Amidst the devastating wildfires in central Colorado this week, a bit of good news to pass along: Royal Gorge Bridge Park welcomed a white buffalo bull calf over the weekend despite the entire surrounding region being engulfed in flames. Per the beleaguered zoo’s Facebook page, the little guy will be named, appropriately enough, Smokey.
Historically, white buffalos are thought to be exceedingly rare: The statistic cited most often is 1 in 10 million. Native Americans consider them so sacred that they traveled to Connecticut to hold a special naming ceremony for a light-skinned newborn a year ago, and Texans still mourn the unsolved death of the two-month-old white calf Lightning Medicine Cloud in 2012. But perhaps we shouldn’t be quite so surprised at these albino-like occurrences anymore; after all, there have been more than 25 white bison births since 1990. That’s out of a pool of only about 50,000 bison living the U.S. today, way down from a historic high of around 60 million in the early 1800s. About one-tenth of today’s population is free-roaming. The rest are raised on farms and cross-bred with cattle to create a hybridized form of livestock known as “beefalo” — conditions that likely allow light-colored pigmentation genes to cross between species. Meanwhile, the drastically reduced bison gene pool fosters recessive traits that carry significant implications for how efficiently the burly animals can dissipate excess heat from their skin. Now that DNA testing is more readily available, white bison birth rates should probably be reconsidered entirely at some point. These one-time aberrations seem to be here to stay.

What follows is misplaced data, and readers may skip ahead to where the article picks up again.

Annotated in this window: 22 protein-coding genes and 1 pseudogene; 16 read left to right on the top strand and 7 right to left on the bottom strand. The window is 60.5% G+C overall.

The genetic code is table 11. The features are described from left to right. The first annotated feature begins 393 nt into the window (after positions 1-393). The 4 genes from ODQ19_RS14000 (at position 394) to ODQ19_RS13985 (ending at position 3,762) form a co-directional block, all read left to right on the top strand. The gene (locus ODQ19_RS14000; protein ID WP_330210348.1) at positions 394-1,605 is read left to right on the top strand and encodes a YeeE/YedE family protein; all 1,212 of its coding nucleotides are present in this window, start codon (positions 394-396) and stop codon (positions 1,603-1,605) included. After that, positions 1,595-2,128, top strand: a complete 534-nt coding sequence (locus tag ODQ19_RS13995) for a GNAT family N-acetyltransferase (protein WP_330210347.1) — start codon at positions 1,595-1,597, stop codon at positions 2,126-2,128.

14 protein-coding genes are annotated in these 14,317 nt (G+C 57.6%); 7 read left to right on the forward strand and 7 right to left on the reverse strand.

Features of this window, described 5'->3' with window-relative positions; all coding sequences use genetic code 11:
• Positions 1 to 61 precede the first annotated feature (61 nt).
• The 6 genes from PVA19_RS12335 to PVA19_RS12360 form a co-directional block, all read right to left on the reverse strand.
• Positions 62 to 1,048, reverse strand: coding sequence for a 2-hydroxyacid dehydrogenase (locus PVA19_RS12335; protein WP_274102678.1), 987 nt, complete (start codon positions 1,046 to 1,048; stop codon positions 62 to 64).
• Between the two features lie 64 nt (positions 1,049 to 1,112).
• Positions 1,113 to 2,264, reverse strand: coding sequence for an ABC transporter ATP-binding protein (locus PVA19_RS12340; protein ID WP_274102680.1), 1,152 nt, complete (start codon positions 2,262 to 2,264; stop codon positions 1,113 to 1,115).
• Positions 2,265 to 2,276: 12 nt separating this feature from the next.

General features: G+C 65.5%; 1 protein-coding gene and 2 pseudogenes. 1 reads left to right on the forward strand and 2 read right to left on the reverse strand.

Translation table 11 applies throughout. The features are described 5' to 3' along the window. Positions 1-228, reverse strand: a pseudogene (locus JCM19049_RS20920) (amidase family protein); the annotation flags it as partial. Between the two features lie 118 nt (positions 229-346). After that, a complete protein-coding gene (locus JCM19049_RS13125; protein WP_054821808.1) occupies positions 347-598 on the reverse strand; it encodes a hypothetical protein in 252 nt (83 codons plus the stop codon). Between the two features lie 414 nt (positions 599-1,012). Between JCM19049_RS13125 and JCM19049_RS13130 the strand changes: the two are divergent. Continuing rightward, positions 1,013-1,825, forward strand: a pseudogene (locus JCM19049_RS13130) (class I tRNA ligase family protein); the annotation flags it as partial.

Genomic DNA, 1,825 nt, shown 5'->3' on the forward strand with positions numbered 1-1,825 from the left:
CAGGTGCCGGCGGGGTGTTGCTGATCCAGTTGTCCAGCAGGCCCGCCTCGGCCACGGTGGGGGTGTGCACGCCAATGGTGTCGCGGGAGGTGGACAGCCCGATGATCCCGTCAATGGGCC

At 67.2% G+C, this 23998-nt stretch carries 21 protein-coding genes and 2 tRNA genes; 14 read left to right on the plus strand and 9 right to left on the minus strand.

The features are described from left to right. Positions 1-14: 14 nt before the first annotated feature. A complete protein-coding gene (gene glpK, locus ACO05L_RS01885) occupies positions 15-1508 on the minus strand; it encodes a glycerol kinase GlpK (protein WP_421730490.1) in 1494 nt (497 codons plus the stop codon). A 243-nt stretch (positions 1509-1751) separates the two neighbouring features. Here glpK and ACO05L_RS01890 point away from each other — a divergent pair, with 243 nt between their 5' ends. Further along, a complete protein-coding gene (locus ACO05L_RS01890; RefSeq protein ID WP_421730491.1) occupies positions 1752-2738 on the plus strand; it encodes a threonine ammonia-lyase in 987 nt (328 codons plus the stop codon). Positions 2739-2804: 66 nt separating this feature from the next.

Park officials say that a deeper dive into Smokey’s lineage will follow once things settle down. For now, his fortuitous arrival (and the ensuing media attention) is good karma for a wildlife sanctuary that can use all of the public support it can get at the moment.